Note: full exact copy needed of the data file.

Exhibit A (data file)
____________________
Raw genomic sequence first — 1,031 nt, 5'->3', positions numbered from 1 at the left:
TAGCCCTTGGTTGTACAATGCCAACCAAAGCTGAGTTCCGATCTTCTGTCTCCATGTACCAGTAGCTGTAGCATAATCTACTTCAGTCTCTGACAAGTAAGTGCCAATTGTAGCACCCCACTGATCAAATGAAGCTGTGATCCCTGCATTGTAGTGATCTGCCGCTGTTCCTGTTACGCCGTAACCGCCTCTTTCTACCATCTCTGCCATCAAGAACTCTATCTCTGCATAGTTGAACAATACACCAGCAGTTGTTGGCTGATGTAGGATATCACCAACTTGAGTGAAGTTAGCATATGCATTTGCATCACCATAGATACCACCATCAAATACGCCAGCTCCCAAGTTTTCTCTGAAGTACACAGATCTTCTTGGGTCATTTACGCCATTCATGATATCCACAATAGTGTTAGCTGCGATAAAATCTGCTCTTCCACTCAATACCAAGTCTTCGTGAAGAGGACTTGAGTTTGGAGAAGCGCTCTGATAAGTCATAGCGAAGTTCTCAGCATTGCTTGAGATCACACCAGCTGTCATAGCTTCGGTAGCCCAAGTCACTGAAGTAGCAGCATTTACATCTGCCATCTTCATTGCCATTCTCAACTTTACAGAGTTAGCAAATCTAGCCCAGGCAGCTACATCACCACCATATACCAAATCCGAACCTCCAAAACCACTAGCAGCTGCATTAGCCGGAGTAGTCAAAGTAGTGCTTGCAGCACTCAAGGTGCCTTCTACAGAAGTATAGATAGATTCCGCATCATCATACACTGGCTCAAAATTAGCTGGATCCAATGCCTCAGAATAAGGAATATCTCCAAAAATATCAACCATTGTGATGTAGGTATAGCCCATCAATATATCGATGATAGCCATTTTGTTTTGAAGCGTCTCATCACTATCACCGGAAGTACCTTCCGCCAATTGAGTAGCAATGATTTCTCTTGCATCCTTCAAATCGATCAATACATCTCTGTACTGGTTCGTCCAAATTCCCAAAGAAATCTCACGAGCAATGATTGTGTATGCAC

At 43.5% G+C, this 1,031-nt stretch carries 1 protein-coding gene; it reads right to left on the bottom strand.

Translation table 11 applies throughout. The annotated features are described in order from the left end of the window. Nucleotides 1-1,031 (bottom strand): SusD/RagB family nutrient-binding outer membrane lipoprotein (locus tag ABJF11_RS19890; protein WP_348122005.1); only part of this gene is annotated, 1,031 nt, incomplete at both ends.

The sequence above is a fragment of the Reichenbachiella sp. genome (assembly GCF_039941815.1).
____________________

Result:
Raw genomic sequence first — 1,031 nt, 5'->3', positions numbered from 1 at the left:
TAGCCCTTGGTTGTACAATGCCAACCAAAGCTGAGTTCCGATCTTCTGTCTCCATGTACCAGTAGCTGTAGCATAATCTACTTCAGTCTCTGACAAGTAAGTGCCAATTGTAGCACCCCACTGATCAAATGAAGCTGTGATCCCTGCATTGTAGTGATCTGCCGCTGTTCCTGTTACGCCGTAACCGCCTCTTTCTACCATCTCTGCCATCAAGAACTCTATCTCTGCATAGTTGAACAATACACCAGCAGTTGTTGGCTGATGTAGGATATCACCAACTTGAGTGAAGTTAGCATATGCATTTGCATCACCATAGATACCACCATCAAATACGCCAGCTCCCAAGTTTTCTCTGAAGTACACAGATCTTCTTGGGTCATTTACGCCATTCATGATATCCACAATAGTGTTAGCTGCGATAAAATCTGCTCTTCCACTCAATACCAAGTCTTCGTGAAGAGGACTTGAGTTTGGAGAAGCGCTCTGATAAGTCATAGCGAAGTTCTCAGCATTGCTTGAGATCACACCAGCTGTCATAGCTTCGGTAGCCCAAGTCACTGAAGTAGCAGCATTTACATCTGCCATCTTCATTGCCATTCTCAACTTTACAGAGTTAGCAAATCTAGCCCAGGCAGCTACATCACCACCATATACCAAATCCGAACCTCCAAAACCACTAGCAGCTGCATTAGCCGGAGTAGTCAAAGTAGTGCTTGCAGCACTCAAGGTGCCTTCTACAGAAGTATAGATAGATTCCGCATCATCATACACTGGCTCAAAATTAGCTGGATCCAATGCCTCAGAATAAGGAATATCTCCAAAAATATCAACCATTGTGATGTAGGTATAGCCCATCAATATATCGATGATAGCCATTTTGTTTTGAAGCGTCTCATCACTATCACCGGAAGTACCTTCCGCCAATTGAGTAGCAATGATTTCTCTTGCATCCTTCAAATCGATCAATACATCTCTGTACTGGTTCGTCCAAATTCCCAAAGAAATCTCACGAGCAATGATTGTGTATGCAC

At 43.5% G+C, this 1,031-nt stretch carries 1 protein-coding gene; it reads right to left on the bottom strand.

Translation table 11 applies throughout. The annotated features are described in order from the left end of the window. Nucleotides 1-1,031 (bottom strand): SusD/RagB family nutrient-binding outer membrane lipoprotein (locus tag ABJF11_RS19890; protein WP_348122005.1); only part of this gene is annotated, 1,031 nt, incomplete at both ends.

The sequence above is a fragment of the Reichenbachiella sp. genome (assembly GCF_039941815.1).